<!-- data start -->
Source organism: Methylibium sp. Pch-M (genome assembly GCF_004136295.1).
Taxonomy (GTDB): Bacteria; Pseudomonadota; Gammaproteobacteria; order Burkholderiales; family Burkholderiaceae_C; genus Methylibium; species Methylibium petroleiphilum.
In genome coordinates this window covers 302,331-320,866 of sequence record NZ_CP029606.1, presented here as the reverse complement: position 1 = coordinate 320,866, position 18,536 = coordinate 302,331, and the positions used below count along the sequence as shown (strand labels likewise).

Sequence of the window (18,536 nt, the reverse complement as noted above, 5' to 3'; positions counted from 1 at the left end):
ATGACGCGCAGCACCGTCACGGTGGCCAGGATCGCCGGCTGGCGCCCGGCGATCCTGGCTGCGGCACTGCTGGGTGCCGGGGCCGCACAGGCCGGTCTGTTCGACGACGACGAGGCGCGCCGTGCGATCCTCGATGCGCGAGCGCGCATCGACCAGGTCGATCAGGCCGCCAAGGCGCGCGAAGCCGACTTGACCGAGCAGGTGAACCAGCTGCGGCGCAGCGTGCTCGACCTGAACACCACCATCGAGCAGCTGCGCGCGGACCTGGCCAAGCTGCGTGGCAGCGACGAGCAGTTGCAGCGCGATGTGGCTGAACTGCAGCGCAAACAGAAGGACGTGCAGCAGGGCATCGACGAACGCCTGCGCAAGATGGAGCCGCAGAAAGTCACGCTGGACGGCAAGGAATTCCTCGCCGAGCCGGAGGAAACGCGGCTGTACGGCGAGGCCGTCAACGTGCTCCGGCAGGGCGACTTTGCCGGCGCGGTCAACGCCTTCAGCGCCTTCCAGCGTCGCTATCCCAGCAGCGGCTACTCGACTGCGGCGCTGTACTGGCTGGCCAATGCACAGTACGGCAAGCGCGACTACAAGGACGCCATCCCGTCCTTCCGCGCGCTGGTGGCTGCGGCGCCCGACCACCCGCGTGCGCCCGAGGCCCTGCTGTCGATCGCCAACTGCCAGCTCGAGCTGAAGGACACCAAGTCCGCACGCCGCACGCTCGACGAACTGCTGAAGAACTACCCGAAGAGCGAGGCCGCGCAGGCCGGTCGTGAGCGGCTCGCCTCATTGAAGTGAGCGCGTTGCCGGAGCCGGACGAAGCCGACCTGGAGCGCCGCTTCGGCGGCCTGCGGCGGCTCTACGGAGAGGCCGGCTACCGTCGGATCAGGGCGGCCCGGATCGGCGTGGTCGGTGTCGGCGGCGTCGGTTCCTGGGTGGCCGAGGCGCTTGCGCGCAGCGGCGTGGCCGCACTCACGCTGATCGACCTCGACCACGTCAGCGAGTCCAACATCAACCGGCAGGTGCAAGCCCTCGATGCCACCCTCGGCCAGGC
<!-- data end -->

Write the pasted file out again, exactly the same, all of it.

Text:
Source organism: Methylibium sp. Pch-M (genome assembly GCF_004136295.1).
Taxonomy (GTDB): Bacteria; Pseudomonadota; Gammaproteobacteria; order Burkholderiales; family Burkholderiaceae_C; genus Methylibium; species Methylibium petroleiphilum.
In genome coordinates this window covers 302,331-320,866 of sequence record NZ_CP029606.1, presented here as the reverse complement: position 1 = coordinate 320,866, position 18,536 = coordinate 302,331, and the positions used below count along the sequence as shown (strand labels likewise).

Sequence of the window (18,536 nt, the reverse complement as noted above, 5' to 3'; positions counted from 1 at the left end):
ATGACGCGCAGCACCGTCACGGTGGCCAGGATCGCCGGCTGGCGCCCGGCGATCCTGGCTGCGGCACTGCTGGGTGCCGGGGCCGCACAGGCCGGTCTGTTCGACGACGACGAGGCGCGCCGTGCGATCCTCGATGCGCGAGCGCGCATCGACCAGGTCGATCAGGCCGCCAAGGCGCGCGAAGCCGACTTGACCGAGCAGGTGAACCAGCTGCGGCGCAGCGTGCTCGACCTGAACACCACCATCGAGCAGCTGCGCGCGGACCTGGCCAAGCTGCGTGGCAGCGACGAGCAGTTGCAGCGCGATGTGGCTGAACTGCAGCGCAAACAGAAGGACGTGCAGCAGGGCATCGACGAACGCCTGCGCAAGATGGAGCCGCAGAAAGTCACGCTGGACGGCAAGGAATTCCTCGCCGAGCCGGAGGAAACGCGGCTGTACGGCGAGGCCGTCAACGTGCTCCGGCAGGGCGACTTTGCCGGCGCGGTCAACGCCTTCAGCGCCTTCCAGCGTCGCTATCCCAGCAGCGGCTACTCGACTGCGGCGCTGTACTGGCTGGCCAATGCACAGTACGGCAAGCGCGACTACAAGGACGCCATCCCGTCCTTCCGCGCGCTGGTGGCTGCGGCGCCCGACCACCCGCGTGCGCCCGAGGCCCTGCTGTCGATCGCCAACTGCCAGCTCGAGCTGAAGGACACCAAGTCCGCACGCCGCACGCTCGACGAACTGCTGAAGAACTACCCGAAGAGCGAGGCCGCGCAGGCCGGTCGTGAGCGGCTCGCCTCATTGAAGTGAGCGCGTTGCCGGAGCCGGACGAAGCCGACCTGGAGCGCCGCTTCGGCGGCCTGCGGCGGCTCTACGGAGAGGCCGGCTACCGTCGGATCAGGGCGGCCCGGATCGGCGTGGTCGGTGTCGGCGGCGTCGGTTCCTGGGTGGCCGAGGCGCTTGCGCGCAGCGGCGTGGCCGCACTCACGCTGATCGACCTCGACCACGTCAGCGAGTCCAACATCAACCGGCAGGTGCAAGCCCTCGATGCCACCCTCGGCCAGGC